Why Did Leon Black Pay $50 Million for Former Knoedler Space?

The disgraced gallery could showcase the billionaire's $120 million Scream.

Leon Black.Photo: © 2014 Patrick McMullan Company, Inc.
Leon Black.
Photo: © 2014 Patrick McMullan Company, Inc.

Leon Black, the titan of private equity, and his wife Debra are purchasing the Upper East Side Italian Renaissance-style townhouse that is the former home of Knoedler & Company art gallery, the Real Deal reports. The gallery, one of the oldest and most distinguished in the country, closed amid scandal in November 2011 after 165 years in business when its owner was charged with selling fake artworks by various artists including Jackson Pollock, Mark Rothko, and Willem de Kooning.

Knoedler had weathered a series of blows for three years prior to the sale, including the resignation in October 2009 of its president Ann Freedman. The townhouse, a roughly 20,000-square-foot space at 19 East 70th Street, had been occupied by Knoedler for 41 years and was put on the market two months after Freedman’s resignation for $59.9 million. It was sold in February 2011 for $31 million. The town house was last swapped in 2013 when London-based developer Christian Candy picked it up for $35 million. He put it back on the market in June this year, just a few months after filing a permit for a $10.6 million renovation, in which he proposed to return the space from commercial use to a single-family home.

Knoedler

Former Knoedler townhouse at 19 East 70th Street.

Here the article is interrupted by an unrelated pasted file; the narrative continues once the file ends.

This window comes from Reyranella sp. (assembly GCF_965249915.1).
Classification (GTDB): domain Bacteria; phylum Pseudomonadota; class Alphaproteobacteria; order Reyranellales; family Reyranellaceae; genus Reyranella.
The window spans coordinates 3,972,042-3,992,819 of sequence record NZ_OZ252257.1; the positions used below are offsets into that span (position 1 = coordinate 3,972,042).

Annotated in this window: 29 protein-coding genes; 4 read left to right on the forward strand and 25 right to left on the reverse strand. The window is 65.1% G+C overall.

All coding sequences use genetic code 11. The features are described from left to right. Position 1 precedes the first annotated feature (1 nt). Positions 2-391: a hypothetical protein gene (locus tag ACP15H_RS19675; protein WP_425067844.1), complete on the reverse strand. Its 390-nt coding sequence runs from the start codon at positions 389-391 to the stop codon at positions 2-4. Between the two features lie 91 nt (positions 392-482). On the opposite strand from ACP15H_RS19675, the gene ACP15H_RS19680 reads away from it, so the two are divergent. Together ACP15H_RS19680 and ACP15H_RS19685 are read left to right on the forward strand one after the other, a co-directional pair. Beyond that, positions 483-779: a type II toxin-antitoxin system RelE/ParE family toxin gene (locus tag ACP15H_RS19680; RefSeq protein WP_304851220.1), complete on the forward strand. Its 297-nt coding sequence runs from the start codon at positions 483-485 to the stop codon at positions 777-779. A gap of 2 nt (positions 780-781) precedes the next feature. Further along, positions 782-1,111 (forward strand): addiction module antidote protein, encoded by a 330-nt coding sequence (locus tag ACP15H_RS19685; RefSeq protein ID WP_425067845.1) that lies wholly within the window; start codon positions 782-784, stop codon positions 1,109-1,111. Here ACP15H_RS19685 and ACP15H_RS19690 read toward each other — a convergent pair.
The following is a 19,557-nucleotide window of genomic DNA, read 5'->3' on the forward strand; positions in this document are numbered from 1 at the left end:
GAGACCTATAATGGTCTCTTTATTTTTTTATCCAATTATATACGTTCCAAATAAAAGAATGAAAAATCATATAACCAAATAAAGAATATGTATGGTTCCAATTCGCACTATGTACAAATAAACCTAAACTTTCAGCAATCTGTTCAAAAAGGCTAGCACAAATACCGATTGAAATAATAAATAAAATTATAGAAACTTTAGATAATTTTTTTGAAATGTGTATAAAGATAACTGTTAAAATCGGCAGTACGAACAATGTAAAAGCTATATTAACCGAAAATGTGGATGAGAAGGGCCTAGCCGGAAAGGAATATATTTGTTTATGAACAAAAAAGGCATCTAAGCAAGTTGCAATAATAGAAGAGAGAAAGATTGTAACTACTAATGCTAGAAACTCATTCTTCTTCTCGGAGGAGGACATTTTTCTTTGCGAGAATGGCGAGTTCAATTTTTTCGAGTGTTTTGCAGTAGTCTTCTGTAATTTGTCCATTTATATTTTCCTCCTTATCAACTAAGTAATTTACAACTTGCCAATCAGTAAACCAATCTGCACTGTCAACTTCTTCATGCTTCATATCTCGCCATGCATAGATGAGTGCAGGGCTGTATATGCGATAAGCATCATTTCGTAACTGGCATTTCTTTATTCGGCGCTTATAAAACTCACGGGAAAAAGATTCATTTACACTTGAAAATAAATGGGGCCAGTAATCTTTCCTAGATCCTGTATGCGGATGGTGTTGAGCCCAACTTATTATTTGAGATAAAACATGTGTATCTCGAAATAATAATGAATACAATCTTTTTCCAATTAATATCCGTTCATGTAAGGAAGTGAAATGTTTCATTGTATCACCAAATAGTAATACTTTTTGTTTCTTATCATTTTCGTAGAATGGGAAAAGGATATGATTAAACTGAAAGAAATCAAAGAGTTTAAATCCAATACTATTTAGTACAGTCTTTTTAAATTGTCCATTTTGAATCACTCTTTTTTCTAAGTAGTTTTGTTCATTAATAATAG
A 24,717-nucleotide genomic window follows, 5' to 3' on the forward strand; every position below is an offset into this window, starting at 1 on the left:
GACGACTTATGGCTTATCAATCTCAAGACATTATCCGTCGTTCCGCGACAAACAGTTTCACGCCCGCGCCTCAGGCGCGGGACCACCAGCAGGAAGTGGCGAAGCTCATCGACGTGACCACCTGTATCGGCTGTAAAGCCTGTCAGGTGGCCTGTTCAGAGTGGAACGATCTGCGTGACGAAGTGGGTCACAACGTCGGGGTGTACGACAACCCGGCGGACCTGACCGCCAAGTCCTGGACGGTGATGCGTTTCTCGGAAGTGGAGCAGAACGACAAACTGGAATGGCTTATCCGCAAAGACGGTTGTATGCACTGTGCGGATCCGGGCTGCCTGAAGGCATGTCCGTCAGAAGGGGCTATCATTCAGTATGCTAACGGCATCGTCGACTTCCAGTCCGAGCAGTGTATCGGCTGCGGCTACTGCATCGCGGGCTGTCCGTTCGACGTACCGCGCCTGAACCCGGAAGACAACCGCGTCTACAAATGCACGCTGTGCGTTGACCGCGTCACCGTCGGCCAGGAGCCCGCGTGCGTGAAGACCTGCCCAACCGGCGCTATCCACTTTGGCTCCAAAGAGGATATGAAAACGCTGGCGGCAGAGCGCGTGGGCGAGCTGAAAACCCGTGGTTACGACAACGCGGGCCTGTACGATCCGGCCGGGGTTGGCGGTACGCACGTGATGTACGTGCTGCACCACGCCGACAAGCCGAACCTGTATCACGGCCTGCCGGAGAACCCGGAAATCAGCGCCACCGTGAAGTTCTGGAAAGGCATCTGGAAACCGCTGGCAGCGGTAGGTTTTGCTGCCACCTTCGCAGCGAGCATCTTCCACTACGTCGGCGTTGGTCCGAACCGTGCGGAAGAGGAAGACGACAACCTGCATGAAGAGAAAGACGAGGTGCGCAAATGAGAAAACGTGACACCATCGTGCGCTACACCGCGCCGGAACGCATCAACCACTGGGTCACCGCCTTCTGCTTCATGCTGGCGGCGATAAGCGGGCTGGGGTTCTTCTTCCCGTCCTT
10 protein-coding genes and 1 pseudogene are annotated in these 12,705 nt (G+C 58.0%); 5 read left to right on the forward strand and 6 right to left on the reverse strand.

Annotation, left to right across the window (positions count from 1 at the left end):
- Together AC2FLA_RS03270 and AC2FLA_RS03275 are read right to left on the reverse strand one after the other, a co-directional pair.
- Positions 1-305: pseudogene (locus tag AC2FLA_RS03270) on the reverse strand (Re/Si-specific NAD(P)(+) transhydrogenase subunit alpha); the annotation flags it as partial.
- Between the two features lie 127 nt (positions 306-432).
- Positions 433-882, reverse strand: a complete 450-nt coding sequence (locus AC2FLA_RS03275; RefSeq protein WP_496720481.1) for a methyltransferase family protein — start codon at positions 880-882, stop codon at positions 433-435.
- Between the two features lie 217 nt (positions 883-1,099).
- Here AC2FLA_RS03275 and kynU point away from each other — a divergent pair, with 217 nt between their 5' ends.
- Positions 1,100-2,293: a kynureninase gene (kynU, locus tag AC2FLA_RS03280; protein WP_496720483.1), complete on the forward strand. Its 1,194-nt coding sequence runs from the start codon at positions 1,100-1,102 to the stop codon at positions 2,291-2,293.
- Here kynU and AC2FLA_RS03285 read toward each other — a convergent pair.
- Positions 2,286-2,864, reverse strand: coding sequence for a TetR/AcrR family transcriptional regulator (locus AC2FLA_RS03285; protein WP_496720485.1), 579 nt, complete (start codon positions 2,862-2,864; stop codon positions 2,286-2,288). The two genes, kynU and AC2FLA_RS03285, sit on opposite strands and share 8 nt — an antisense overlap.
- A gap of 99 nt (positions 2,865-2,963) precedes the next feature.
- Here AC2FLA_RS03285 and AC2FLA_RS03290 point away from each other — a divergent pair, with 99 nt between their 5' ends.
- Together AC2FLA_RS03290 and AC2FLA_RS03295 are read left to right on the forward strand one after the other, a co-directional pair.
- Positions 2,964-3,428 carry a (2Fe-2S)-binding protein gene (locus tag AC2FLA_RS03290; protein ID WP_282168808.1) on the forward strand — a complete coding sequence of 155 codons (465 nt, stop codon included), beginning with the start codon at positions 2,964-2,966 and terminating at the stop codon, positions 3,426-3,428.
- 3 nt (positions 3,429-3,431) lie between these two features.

Courtesy Sotheby’s International Realty.

According to Sotheby’s International Realty, which listed the space, the building has 10-to-14-foot coffered ceilings, eight bedrooms, two libraries, and a large elevator. It has both its original staircase (the town house was built as a private home in 1909) as well as an additional staff staircase in the back of the building.

Black, the billionaire co-founder of Apollo Global Management, has a flair for titillating the art world with his savvy purchases. In 2012, he reportedly picked up a version of Edvard Munch‘s Expressionist masterpiece The Scream (1895) at Sotheby’s for $120 million, which at the time broke the record for the most expensive work of art ever purchased at auction. Just last week, he did it again when Phaidon, the fine-art-book publisher he owns (he also acquired it in 2012), scooped up Artspace Marketplace, an online seller of contemporary art, for an undisclosed price.

What does Black intend to do with a building with such a notorious history? Does he plan to open a gallery, perhaps a place to permanently showcase The Scream? If he turns it back into a residence, will he get some kind of macabre thrill from living in a space that was used to traffic in fake art?

“This could be the most spectacular important private residence once again,” read the Sotheby’s listing, “or used as a gallery.” What Black intends to use the space for is unclear.

 


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